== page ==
“If you understand money, life is incredibly easy. If you don’t understand money, life is incredibly hard.”- Kristy Shen from ‘Quit like a Millionaire’
As I mentioned in my previous blog post, I was not following our finances too closely when I was working. My dear husband would try to get me interested/involved and I payed little to no attention.
I remember going to a financial advisor in Seattle with him a few years ago. This was a free service offered through the job my husband had then. The guy had a beautiful office in downtown Seattle and oozed charm. He asked a lot of questions about our goals and our lives and really seemed interested in working in our best interests. He (or more likely, an assistant) created beautiful folders with colored charts, showing how we could invest our money and live off it quite luxuriously for the rest of our lives. Although I wasn’t quite ready to stop working just yet, he showed us a chart that outlined how I could quit that year and still be okay financially. I remember coming out of that meeting feeling flush and rich!! In fact, I distinctly remember going to the mall next door and buying an expensive dress that I didn’t really need!!
But there was a catch. (Of course). He wanted us to turn over our emergency cash to him to invest. My husband thought this was a very bad idea. Also, his very colorful charts had our money split up 15 different ways in products we didn’t understand with relatively high fees. When we declined and explained to him that we were not comfortable with the plan he had outlined, the calls became more frequent and the advisor became more irate. Now I am reminded of this as I look back.
“Seek advice cautiously and never give up control. It’s your money and no one will care for it better than you. But many will try hard to make it theirs. Don’t let it happen.”
I do wish I had paid more attention to our finances sooner. We had our savings scattered all over the place without a clear plan or strategy. The good thing was that we were diligent about maxing out our pre-tax accounts such as 401-k’s and IRA’s. This year, I became interested in where our money was and how it is working for us. I needed to know this in order to feel comfortable about not getting a paycheck anymore. I spent hours doing research and discussing plans with my husband and a trusted family friend, who is an accountant and has helped us with our taxes in the past.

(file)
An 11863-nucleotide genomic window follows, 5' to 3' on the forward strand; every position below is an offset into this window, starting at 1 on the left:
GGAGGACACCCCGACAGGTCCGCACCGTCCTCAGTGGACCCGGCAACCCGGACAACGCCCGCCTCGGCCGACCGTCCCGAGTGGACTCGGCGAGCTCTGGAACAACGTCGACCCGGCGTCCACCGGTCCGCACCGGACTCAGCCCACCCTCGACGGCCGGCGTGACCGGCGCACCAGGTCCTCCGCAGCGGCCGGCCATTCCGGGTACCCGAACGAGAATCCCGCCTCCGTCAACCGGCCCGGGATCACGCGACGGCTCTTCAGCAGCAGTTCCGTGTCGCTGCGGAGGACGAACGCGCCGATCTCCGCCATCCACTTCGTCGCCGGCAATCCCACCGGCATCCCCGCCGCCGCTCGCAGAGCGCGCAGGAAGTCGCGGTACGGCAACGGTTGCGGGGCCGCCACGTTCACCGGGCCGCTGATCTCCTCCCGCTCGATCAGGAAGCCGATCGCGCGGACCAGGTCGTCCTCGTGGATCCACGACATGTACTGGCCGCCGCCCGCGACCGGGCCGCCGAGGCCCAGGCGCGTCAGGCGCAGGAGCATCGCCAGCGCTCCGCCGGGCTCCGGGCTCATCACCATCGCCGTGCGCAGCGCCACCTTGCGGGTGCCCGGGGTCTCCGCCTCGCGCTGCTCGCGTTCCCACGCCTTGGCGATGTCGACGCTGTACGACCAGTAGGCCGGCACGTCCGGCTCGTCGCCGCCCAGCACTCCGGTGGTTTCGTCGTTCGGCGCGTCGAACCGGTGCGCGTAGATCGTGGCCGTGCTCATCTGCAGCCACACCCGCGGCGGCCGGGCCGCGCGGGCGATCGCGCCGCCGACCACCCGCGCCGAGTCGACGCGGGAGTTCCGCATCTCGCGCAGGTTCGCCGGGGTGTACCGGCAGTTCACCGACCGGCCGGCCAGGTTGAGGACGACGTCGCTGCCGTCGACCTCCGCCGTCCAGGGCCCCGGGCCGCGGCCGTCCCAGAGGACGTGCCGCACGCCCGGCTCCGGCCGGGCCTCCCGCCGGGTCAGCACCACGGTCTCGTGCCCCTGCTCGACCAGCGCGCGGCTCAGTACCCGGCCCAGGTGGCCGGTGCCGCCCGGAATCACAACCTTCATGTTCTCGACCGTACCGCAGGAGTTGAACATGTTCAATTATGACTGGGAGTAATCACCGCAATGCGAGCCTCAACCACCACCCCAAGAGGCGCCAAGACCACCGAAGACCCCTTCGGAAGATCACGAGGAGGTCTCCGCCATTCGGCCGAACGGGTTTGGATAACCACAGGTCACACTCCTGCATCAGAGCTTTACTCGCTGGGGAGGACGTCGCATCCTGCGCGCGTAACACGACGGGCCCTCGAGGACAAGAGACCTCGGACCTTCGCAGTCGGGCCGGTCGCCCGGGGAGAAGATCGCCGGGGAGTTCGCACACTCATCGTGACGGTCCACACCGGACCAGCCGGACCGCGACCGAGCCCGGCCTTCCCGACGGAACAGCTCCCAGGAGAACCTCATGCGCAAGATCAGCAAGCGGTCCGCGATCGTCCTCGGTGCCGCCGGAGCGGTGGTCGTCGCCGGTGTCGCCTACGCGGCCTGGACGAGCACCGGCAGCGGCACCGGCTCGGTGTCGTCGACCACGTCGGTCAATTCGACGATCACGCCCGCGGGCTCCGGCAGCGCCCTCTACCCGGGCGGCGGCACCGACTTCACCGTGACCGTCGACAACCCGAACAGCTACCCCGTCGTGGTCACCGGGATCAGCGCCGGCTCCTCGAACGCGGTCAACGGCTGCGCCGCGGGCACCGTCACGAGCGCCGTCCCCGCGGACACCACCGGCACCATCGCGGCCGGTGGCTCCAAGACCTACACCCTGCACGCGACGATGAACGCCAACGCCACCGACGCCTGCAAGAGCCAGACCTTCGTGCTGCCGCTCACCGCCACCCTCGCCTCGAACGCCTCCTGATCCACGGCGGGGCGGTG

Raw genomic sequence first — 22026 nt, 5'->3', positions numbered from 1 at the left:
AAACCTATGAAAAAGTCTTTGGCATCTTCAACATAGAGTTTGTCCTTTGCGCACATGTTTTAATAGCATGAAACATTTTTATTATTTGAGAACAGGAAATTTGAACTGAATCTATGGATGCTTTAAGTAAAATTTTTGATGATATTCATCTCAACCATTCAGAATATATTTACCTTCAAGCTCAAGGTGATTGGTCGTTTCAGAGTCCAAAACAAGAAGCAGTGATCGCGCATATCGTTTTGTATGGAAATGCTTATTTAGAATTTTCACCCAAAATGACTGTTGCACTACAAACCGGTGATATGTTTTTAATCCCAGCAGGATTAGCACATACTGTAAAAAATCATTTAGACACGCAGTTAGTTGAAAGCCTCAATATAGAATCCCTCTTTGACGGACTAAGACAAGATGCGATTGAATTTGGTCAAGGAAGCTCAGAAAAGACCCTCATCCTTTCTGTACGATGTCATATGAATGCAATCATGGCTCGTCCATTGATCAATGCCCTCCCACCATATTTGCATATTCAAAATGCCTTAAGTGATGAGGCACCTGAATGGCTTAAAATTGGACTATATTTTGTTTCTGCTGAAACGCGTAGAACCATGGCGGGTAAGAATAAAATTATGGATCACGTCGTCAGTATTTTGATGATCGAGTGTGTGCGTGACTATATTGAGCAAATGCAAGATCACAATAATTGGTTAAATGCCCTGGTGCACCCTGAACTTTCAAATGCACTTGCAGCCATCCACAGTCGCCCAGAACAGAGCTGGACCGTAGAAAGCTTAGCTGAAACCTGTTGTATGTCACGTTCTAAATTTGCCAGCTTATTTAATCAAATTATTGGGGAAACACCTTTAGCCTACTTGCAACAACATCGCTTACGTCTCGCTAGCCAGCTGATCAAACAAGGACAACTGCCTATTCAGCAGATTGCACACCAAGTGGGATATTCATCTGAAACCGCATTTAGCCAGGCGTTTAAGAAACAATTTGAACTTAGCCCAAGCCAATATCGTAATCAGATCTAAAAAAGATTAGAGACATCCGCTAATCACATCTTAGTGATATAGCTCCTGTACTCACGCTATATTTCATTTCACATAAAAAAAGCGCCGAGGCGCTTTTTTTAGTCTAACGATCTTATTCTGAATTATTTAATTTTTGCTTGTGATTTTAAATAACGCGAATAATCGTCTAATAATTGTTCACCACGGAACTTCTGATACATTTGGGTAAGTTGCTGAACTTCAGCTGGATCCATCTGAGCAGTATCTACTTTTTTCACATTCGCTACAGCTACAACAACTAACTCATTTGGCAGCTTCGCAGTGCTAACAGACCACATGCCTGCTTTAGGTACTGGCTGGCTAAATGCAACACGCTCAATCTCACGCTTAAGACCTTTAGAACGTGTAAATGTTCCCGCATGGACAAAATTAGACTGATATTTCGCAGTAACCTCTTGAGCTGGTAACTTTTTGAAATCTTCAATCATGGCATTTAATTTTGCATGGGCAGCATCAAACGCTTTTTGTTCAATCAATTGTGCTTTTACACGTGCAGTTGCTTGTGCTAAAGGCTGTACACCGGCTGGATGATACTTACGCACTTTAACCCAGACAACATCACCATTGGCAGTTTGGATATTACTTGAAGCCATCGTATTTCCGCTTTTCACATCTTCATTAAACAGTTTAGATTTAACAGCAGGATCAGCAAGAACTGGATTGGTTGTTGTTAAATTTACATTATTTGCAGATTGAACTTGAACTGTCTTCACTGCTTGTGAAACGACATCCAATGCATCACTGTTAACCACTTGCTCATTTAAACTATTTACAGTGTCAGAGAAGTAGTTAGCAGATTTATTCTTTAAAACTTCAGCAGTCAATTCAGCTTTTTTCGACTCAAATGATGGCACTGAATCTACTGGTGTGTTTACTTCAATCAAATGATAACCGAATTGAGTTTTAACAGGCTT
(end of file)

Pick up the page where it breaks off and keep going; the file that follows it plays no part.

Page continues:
We consolidated most of our accounts and transferred it to Vanguard. We rolled over our 401-k’s to IRA’s (which is possible once you leave your job) and invested in low cost index funds. Since we consider ourselves retired at this point, our asset allocation is roughly 60% stocks and 40% bonds.Having all our money in one place makes it easy to track how our investments are doing. Moreover, we are saving a ton of money because of the low expense ratios of the index funds. We also have some cash in Treasury Bonds and CD’s, in case the stock market takes a downturn and stays down for a while. It is important to allocate assets (i.e, the percentage of your savings in stocks/bonds/cash) in a ratio that fits with your life situation and your comfort zone. In this regard, it may be helpful to find a “fee-only” financial planner who has a fiduciary responsibility to act in your best interest.
Now there are also robo-advisor companies that will do the same for a lower fee. It is important to keep an eye on fees in general as they can erode your profits.
The reason I am sharing this is because I have come to realize, at least for myself, that in order to have peace of mind, it is essential to have our financial house in order. I am able to sleep better at night knowing the details of our finances. It can feel overwhelming, but like everything else, if you put some time and effort into it, it can be very rewarding. And if you are aiming for financial independence, the achievement of which can give you peace of mind and the ability to do what you desire with your time, it is a worthwhile pursuit.
So where are you in your financial journey? Are you in the accumulation and growth phase or the spend down phase? Do you have your debts paid off or are you diligently working towards doing so? Have you spent some time exploring your investment options? Do you have an app or spreadsheet that you keep an account of the inflow and outflow of money? Are you and your significant other on the same page when it comes to philosophies around saving, investing and spending?